What are we to make of the UK’s ultra-low inflation rate? I think it should be viewed as good news – at least, on balance. We should remember that while low inflation feels nice, the main reason it’s happening isn’t necessarily beneficial to the UK economy as a whole. The recent collapse in oil prices puts a bit more money in our pockets, but it’s jeopardising our North Sea operations, one of the UK’s most important industries.
Above all, our reaction to low inflation, mustn’t dissolve into some kind of “deflation panic”. The zombie bankers, share-boosters and government debt junkies would then use it as an excuse for another round of mega-money-printing by the Bank of England, euphemistically known as quantitative easing. That would be seriously counter-productive – and must be avoided.
Last week we learnt that the UK’s consumer price index rose just 0.5pc in December, compared to the same month in 2013. That was sharply down from 1pc inflation in November and 1.9pc just six months before. Chancellor George Osborne greeted this CPI number as “welcome news” with “inflation now at its lowest level in modern times”. While we saw 0.5pc inflation back in May 2000, this latest inflation number is, indeed, the joint-lowest since the CPI index began in 1989.
It’s little surprise the Chancellor is crowing. Lower inflation, after all, is a bit like a consumer tax cut – the kind of feel-good move Osborne longs to deliver before the general election in May, but can barely afford to do. By boosting households’ disposable income, or eroding it less, lower inflation will almost definitely encourage higher spending, raising the headline growth rate higher than it otherwise would have been.
Low inflation may also means it’s less likely the Bank of England will begin finally to raise its base interest rate from the current historic low of 0.5pc, where it’s been since early 2009, when borrowing costs were slashed during the heat of the financial crisis. Many analysts, in light of this latest CPI number, now think the Bank won’t make its first rate move until mid-2016. That would please highly indebted firms and households, while bringing little succour to long-suffering savers and those living on fixed incomes.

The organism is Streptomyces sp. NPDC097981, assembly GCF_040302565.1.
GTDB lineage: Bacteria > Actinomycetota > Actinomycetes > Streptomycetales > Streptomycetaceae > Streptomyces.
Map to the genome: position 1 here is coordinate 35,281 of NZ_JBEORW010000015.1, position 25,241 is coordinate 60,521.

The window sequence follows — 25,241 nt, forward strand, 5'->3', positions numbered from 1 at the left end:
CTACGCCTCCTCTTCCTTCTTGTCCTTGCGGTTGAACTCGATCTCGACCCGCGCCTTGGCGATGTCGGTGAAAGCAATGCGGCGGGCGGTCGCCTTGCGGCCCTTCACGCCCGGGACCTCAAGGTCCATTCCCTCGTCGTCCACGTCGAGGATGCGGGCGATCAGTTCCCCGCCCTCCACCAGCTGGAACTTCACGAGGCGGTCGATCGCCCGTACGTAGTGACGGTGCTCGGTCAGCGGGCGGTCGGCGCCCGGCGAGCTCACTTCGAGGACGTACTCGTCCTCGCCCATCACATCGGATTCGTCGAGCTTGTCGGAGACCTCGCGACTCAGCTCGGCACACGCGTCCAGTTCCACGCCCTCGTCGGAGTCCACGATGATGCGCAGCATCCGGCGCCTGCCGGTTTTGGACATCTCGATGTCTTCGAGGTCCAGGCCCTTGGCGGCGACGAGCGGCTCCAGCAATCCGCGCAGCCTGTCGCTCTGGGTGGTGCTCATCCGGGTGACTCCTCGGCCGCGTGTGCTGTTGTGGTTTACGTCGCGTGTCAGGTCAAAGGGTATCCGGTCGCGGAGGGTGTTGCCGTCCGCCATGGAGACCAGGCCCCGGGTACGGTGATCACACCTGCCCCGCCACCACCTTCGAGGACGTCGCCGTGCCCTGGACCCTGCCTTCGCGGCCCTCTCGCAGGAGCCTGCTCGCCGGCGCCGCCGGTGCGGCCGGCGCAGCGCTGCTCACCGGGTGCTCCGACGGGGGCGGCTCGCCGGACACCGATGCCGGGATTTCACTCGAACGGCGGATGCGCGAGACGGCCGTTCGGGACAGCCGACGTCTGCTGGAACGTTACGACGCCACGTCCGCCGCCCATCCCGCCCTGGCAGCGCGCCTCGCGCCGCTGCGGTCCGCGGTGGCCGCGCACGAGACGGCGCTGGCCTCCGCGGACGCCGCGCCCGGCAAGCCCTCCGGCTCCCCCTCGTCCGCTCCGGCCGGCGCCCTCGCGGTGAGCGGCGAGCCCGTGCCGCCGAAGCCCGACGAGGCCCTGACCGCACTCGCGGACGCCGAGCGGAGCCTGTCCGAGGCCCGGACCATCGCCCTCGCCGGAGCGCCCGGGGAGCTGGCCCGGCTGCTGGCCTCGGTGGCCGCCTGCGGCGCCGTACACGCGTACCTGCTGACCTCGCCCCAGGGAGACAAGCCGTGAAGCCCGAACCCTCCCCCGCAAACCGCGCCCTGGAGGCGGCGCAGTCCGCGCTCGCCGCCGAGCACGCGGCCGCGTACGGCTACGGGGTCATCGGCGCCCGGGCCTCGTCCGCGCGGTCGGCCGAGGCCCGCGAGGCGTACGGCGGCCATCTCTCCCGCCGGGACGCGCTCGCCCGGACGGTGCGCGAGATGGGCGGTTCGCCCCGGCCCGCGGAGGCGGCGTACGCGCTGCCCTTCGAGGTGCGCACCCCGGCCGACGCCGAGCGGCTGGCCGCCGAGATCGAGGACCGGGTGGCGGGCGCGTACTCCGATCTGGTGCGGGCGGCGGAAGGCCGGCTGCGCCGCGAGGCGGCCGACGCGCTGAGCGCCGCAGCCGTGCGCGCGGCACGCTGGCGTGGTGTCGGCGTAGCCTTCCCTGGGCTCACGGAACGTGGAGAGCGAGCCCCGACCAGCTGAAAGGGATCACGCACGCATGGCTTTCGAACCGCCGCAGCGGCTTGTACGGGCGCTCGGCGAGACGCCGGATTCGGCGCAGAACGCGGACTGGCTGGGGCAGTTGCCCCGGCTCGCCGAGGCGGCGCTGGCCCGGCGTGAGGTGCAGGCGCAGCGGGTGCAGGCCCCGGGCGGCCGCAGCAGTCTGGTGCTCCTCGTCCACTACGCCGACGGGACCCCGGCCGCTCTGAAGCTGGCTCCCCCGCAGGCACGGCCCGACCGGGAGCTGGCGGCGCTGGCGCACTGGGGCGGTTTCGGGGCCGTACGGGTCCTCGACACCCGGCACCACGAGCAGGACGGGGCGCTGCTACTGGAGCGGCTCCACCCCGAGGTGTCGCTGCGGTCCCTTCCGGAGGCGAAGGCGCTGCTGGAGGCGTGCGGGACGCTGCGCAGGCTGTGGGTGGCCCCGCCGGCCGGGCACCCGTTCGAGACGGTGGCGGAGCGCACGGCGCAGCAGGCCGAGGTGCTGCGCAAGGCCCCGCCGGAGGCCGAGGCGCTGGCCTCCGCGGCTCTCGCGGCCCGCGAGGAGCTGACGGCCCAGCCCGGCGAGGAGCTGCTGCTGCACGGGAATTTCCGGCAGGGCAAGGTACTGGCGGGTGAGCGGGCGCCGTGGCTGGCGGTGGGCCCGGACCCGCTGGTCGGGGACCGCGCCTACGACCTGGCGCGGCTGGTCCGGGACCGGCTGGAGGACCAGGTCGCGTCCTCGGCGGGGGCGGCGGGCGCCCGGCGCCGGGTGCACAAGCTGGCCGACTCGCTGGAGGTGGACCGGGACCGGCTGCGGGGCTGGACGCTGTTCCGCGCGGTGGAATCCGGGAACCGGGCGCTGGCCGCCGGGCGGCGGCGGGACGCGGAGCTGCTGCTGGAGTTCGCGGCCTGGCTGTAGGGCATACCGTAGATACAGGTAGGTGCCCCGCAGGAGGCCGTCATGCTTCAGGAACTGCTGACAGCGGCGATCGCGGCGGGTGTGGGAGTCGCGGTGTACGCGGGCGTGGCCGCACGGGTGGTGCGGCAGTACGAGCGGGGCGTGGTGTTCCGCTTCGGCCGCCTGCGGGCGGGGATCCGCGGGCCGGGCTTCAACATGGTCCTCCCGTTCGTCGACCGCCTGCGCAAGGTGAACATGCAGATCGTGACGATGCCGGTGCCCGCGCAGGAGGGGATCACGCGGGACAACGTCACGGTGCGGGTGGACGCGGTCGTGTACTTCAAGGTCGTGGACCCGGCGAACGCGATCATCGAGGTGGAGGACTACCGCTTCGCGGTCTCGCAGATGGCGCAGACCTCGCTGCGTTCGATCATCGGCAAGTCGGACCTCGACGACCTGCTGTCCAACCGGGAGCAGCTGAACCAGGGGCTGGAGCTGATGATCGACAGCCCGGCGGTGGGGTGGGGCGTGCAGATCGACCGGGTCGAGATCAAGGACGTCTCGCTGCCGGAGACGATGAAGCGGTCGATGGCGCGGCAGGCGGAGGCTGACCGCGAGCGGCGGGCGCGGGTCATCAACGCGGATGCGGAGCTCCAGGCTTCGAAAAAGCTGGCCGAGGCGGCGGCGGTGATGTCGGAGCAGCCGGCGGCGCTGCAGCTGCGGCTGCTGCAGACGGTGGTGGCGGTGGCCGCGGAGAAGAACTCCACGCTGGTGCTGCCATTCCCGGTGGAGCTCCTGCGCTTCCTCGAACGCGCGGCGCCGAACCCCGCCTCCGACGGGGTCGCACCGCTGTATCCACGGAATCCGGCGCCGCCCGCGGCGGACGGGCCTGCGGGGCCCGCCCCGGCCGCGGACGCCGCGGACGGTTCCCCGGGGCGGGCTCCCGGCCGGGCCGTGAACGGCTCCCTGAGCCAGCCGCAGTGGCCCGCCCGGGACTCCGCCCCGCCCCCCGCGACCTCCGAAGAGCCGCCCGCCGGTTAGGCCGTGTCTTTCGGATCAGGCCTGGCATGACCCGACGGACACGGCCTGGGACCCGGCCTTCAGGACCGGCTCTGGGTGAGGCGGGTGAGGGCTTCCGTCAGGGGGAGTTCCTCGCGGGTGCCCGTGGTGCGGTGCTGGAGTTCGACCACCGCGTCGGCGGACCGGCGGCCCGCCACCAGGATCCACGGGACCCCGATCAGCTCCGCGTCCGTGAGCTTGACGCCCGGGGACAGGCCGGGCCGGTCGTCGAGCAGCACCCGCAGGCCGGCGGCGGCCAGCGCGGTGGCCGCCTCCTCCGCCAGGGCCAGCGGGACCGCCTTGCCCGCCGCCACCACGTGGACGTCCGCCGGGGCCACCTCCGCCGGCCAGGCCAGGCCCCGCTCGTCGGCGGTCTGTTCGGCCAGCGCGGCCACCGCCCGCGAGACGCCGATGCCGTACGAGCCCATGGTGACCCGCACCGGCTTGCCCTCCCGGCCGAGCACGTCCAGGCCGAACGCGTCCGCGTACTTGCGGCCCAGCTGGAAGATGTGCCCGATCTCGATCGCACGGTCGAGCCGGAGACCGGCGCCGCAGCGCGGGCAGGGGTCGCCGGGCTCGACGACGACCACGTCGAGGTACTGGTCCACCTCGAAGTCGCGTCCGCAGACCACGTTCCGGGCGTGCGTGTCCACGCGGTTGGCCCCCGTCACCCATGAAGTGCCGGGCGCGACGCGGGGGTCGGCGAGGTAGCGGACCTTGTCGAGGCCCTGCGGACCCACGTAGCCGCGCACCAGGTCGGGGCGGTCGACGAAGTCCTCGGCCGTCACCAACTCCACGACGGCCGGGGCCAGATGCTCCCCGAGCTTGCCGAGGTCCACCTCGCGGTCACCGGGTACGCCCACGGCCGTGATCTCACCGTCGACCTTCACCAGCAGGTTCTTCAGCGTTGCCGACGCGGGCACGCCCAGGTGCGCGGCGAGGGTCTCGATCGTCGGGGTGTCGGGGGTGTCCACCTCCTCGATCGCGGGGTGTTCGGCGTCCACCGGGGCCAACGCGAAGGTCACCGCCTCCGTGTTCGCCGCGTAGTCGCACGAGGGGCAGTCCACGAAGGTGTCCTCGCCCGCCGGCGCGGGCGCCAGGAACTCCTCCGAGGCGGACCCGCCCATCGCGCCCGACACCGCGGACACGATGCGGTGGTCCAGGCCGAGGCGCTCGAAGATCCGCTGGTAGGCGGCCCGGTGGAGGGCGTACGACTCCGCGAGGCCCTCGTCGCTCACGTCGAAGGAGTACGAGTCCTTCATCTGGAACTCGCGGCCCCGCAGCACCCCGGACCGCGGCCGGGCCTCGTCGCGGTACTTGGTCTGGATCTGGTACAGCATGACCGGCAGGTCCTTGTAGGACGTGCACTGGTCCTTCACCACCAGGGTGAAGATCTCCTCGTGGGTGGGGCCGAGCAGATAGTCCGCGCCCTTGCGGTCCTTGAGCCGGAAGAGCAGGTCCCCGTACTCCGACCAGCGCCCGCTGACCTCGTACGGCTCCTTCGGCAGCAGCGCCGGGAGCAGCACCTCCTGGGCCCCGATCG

Lower inflation is often associated with falling debts and prudent economic management. Not so in this case. Inflation fell in December almost entirely due to the recent oil price rout, with Brent crude tumbling from over $110 a barrel in June to under $50 today.
This is clear if you (ahem) drill-down into the inflation numbers. Overall energy prices were 5.8pc lower in December, compared to the same month the year before. Petrol was some 4.5pc cheaper. Household energy bills also contributed to the inflation drop – not because costs were cut, mind, but because the huge 6-7pc rises in gas and electricity bills of December 2013 weren’t repeated last month.
Despite the sharp falls in wholesale energy prices since the summer, in fact, the utility companies have passed on little in the way of savings to their retail customers. That’s started changing in recent days, not least because this eye-catching ultra-low inflation number is putting the utilities under heavy scrutiny. E.On – one of the “big 6” energy providers – moved quickly to cut its domestic gas tariff following the new CPI data and its competitors will surely follow.
The average petrol price across the UK has fallen £1.31 per litre in July to £1.11 last week. Even without a further drop in oil prices, we can expect competition to lower prices further, as the supermarkets and other petrol retailers pass on more of the wholesale price cut. With the utilities, similarly, bills are now likely – finally – to fall. All this suggests we’re in for at least a few months of abnormally low inflation, driven almost entirely by lower energy costs, as the impact of cheaper oil gradually ripples through to consumers, with the CPI perhaps even entering negative territory.